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Nicotine testing: How long does nicotine stay in your system?

Nicotine testing is becoming increasingly more popular these days as many businesses now require verifiable lab results to determine employee eligibility for their health insurance programs.  Obviously, smokers are more prone to heart disease, respiratory disorders, and especially several forms of cancer.  As a result, many organizations may even require job applicants to undergo a nicotine test before offering a potential prospect a permanent position with their firm.

One of the major flaws with this strategy is that so many insurance companies fail to differentiate between high-risk tobacco use (combustible cigarettes, chewing tobacco) and tobacco-free vaping products, which are approximately 95 percent less harmful than smoking according to Public Health England.  Much like the U.S. Food and Drug Administration (FDA), insurance companies tend to lump vaping and smoking into the single category of “tobacco products.”

Related Article:  Tobacco expert: ‘People smoke for nicotine, but they die from tar’

The conflation of smoking with vaping likely stems from the fact that both products contain nicotine.  Unfortunately, a recent Rutgers University study entitled Nicotine Risk Misperception Among US Physicians indicates that 77 percent of American physicians surveyed wrongly believe that nicotine – not smoking - causes cancer.  To be clear, it is the tar derived from the burning of tobacco leaves that causes most of the smoking-related illness and death – not the nicotine.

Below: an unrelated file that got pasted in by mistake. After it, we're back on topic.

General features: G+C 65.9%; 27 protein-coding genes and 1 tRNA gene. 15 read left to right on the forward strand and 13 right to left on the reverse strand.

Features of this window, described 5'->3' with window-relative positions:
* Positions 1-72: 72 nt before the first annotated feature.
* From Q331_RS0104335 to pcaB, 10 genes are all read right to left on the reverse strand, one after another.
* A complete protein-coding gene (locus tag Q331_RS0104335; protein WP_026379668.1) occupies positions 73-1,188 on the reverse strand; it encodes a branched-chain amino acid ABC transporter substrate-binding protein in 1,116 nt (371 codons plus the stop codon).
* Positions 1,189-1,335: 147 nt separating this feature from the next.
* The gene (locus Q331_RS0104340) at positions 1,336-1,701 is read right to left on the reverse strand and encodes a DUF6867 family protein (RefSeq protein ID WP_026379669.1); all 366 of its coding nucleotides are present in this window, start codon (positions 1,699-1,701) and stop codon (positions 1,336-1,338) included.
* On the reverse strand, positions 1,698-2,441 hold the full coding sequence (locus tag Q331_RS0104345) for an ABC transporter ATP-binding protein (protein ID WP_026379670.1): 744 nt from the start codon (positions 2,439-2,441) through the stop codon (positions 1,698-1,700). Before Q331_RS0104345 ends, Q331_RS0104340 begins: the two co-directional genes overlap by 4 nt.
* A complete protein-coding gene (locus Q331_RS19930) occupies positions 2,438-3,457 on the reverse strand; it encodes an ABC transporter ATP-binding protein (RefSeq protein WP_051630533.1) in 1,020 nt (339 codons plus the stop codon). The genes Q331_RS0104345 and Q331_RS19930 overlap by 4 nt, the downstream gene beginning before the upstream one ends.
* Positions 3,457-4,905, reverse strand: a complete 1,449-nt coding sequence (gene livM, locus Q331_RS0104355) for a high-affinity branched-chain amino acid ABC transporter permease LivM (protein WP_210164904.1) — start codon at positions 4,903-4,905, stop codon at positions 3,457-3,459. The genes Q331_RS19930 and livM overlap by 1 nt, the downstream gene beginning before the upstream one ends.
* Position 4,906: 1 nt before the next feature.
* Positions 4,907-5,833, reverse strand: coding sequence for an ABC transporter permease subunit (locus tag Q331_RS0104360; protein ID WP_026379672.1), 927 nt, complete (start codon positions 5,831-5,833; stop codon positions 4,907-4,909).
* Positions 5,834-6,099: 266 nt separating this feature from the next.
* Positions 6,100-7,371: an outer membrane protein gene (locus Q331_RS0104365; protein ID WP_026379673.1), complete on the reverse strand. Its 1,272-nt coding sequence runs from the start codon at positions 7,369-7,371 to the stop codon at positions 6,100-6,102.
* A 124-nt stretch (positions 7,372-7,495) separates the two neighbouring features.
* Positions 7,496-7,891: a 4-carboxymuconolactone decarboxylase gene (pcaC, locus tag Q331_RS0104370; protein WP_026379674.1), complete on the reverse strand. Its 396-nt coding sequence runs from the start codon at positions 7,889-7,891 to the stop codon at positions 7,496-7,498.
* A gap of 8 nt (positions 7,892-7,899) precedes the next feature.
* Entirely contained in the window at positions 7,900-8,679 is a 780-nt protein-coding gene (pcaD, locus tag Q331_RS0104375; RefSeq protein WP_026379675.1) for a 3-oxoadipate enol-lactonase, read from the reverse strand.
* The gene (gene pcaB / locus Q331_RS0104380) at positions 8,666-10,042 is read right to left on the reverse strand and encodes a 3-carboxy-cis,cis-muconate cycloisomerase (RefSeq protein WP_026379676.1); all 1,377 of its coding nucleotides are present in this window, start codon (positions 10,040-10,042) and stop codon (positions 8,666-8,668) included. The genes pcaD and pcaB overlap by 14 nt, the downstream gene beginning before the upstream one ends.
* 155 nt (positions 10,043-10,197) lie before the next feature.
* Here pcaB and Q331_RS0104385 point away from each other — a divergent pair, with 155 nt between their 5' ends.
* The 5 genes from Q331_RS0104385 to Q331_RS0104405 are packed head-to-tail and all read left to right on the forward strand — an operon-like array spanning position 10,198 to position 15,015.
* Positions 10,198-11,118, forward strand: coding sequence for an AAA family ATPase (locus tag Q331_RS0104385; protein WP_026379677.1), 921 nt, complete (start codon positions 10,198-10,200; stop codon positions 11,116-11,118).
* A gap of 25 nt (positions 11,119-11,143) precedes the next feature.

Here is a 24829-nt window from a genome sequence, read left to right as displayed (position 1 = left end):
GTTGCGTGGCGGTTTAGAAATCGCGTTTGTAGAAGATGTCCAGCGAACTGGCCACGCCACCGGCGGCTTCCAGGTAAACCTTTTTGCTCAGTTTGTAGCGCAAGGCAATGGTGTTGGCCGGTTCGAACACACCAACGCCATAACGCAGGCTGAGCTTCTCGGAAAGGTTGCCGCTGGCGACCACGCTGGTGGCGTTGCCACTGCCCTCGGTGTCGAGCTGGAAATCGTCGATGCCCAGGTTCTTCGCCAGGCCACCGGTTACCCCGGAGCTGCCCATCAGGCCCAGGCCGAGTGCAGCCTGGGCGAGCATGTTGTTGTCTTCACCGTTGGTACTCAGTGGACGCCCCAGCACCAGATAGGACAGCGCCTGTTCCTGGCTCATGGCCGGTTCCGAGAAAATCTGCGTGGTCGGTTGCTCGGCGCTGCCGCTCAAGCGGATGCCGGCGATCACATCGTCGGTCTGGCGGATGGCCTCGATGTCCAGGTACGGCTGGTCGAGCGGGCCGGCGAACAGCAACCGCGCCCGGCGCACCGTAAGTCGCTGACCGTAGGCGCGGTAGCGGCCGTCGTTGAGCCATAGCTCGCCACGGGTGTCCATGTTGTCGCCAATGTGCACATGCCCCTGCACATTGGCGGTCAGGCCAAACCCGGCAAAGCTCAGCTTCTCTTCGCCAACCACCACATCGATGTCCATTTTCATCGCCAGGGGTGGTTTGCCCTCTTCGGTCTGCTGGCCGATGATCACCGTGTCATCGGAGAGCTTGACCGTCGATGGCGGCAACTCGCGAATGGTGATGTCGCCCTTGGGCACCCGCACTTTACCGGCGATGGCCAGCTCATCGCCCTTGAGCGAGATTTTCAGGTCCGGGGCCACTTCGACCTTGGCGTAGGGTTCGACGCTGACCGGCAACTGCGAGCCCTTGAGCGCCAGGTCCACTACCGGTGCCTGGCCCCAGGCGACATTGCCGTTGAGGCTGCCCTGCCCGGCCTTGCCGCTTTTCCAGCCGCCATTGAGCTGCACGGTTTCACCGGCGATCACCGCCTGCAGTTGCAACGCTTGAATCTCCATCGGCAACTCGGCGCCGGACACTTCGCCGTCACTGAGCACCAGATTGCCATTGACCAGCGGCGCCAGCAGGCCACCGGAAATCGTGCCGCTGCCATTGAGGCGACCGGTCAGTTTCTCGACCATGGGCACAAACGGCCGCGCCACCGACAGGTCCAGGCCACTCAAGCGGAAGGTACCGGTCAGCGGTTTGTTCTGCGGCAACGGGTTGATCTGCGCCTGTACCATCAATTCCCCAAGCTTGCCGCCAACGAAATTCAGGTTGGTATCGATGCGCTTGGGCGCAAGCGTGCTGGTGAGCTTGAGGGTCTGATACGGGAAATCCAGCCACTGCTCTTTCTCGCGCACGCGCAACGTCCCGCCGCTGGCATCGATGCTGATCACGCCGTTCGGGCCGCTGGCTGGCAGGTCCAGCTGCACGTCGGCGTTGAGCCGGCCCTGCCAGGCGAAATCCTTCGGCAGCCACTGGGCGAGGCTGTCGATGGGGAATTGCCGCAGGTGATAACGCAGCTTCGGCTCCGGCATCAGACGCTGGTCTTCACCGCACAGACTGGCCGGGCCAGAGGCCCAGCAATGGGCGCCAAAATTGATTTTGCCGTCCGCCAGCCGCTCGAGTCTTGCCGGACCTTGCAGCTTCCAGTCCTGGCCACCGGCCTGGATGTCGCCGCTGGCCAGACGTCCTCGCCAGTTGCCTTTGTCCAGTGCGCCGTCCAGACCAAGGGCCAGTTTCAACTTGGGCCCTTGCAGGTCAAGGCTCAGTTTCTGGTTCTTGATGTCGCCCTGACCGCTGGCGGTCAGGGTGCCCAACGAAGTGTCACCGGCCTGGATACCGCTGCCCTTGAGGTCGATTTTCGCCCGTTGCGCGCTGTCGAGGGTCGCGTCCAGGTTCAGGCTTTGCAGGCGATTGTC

Until insurance companies and, indeed, the medical community and even the FDA, recognize the scientific distinctions between combustible, highly carcinogenic, tar-filled tobacco smoke and the vapor produced from tobaccoless vapes, nicotine testing will likely continue to gain in popularity.  

Nicotine, vaping, and the different types of nicotine tests

Before agreeing to take a nicotine test, both smokers and vapers need to be aware that nicotine usually stays in the human body for at least three days.  Depending on the type of test involved, evidence of past nicotine use can be detected for up to three months in many cases.

In general, it takes about 72 hours for the enzymes within the body to thoroughly break down the nicotine before expelling the deconstructed cotinine through the kidneys and digestive system. Even then, some of the more sophisticated saliva tests for nicotine can identify the presence of cotinine in the human body for up to ten days.

Whether smoking cigarettes, vaping, chewing tobacco, or even just being around second-hand cigarette smoke for an extended period, chances are that a measurable amount of nicotine will show up in the laboratory results within the first three days of usage. 

Related Article:  Rutgers survey: 77% of doctors mistakenly believe nicotine (not smoking) causes cancer

Blood tests can be the more precise and the more expensive method of nicotine testing.  Some blood tests provide a simple positive or negative result while the more elaborate kinds provide an itemized readout of all nefarious contaminants and their precise measurement levels in the blood stream. 

Urine tests are the most common and can usually detect nicotine in the body for up to three or four days maximum.  However, if the company is requiring the employee or prospect to participate in a hair follicle test for nicotine, watch out.  The hair test is the most scientifically advanced of all – with capabilities of detecting the presence of nicotine in the body for up to three months.

Related Article:  Study: Unlike e-cig vapor, cigarette smoke contains deadly carbon monoxide

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